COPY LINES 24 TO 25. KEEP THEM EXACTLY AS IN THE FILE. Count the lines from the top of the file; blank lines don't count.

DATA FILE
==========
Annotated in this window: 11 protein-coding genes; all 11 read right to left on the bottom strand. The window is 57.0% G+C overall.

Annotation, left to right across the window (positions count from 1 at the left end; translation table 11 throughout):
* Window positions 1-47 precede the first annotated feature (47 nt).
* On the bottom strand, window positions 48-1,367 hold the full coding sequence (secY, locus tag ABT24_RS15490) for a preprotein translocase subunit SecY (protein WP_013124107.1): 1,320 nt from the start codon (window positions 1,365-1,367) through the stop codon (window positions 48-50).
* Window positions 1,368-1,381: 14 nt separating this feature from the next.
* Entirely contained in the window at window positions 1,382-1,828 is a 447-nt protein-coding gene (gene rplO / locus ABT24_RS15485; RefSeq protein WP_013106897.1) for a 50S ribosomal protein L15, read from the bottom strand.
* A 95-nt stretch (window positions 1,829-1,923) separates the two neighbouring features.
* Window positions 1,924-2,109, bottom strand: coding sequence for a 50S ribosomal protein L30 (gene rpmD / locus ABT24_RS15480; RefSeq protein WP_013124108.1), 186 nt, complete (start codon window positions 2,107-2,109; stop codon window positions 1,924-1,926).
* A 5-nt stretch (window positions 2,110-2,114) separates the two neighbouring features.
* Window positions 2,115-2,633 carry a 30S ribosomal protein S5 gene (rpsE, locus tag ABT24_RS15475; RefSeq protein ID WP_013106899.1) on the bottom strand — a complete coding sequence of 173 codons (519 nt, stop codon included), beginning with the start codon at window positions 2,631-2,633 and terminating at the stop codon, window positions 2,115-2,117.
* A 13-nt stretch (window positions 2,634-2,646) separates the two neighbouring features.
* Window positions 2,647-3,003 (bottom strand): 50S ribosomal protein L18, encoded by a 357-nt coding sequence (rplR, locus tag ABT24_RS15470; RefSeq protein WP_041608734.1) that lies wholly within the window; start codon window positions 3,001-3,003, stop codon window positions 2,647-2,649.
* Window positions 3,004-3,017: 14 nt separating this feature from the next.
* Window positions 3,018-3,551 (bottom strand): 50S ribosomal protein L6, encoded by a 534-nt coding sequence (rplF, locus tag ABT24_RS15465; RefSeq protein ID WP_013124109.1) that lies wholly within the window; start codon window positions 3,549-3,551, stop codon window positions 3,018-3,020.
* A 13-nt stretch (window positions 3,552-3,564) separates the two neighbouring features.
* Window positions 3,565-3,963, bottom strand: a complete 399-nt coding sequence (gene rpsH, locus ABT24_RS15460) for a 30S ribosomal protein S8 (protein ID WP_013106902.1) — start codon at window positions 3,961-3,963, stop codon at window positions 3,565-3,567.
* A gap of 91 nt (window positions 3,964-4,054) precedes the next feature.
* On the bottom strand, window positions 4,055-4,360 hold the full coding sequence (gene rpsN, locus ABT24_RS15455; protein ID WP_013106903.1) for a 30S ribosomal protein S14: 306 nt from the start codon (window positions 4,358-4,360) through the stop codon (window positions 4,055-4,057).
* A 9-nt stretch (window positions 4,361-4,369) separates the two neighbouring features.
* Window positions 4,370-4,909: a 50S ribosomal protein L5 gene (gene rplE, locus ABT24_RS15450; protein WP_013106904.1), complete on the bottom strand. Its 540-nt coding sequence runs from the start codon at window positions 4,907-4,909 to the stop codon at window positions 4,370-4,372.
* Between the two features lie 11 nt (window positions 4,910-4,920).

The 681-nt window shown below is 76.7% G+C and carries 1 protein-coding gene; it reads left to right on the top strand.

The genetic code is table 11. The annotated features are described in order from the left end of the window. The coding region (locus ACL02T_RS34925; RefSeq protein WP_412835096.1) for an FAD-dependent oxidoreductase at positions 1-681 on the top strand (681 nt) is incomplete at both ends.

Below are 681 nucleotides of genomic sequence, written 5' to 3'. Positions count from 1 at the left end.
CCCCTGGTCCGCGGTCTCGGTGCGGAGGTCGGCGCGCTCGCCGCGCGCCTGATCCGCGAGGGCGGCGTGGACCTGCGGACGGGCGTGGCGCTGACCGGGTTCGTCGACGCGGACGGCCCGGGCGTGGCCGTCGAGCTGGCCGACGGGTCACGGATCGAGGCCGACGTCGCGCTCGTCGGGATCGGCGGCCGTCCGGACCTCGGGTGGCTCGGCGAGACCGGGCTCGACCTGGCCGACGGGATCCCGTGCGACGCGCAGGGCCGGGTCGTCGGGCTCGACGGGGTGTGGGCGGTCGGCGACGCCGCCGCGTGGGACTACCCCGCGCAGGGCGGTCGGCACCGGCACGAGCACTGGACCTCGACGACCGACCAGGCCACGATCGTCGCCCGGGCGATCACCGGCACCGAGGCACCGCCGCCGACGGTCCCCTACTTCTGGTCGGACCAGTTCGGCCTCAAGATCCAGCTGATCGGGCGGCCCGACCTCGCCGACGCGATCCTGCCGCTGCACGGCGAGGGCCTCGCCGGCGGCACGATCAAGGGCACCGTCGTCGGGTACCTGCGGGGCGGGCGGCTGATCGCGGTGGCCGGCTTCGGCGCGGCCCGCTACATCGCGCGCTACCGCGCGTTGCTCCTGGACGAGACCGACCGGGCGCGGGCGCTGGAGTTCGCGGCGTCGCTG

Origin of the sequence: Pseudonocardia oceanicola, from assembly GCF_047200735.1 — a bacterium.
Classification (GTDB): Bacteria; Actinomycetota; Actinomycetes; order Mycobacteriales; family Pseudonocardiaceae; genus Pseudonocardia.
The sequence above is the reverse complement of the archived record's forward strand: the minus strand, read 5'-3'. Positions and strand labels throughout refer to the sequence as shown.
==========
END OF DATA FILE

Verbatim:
Below are 681 nucleotides of genomic sequence, written 5' to 3'. Positions count from 1 at the left end.
CCCCTGGTCCGCGGTCTCGGTGCGGAGGTCGGCGCGCTCGCCGCGCGCCTGATCCGCGAGGGCGGCGTGGACCTGCGGACGGGCGTGGCGCTGACCGGGTTCGTCGACGCGGACGGCCCGGGCGTGGCCGTCGAGCTGGCCGACGGGTCACGGATCGAGGCCGACGTCGCGCTCGTCGGGATCGGCGGCCGTCCGGACCTCGGGTGGCTCGGCGAGACCGGGCTCGACCTGGCCGACGGGATCCCGTGCGACGCGCAGGGCCGGGTCGTCGGGCTCGACGGGGTGTGGGCGGTCGGCGACGCCGCCGCGTGGGACTACCCCGCGCAGGGCGGTCGGCACCGGCACGAGCACTGGACCTCGACGACCGACCAGGCCACGATCGTCGCCCGGGCGATCACCGGCACCGAGGCACCGCCGCCGACGGTCCCCTACTTCTGGTCGGACCAGTTCGGCCTCAAGATCCAGCTGATCGGGCGGCCCGACCTCGCCGACGCGATCCTGCCGCTGCACGGCGAGGGCCTCGCCGGCGGCACGATCAAGGGCACCGTCGTCGGGTACCTGCGGGGCGGGCGGCTGATCGCGGTGGCCGGCTTCGGCGCGGCCCGCTACATCGCGCGCTACCGCGCGTTGCTCCTGGACGAGACCGACCGGGCGCGGGCGCTGGAGTTCGCGGCGTCGCTG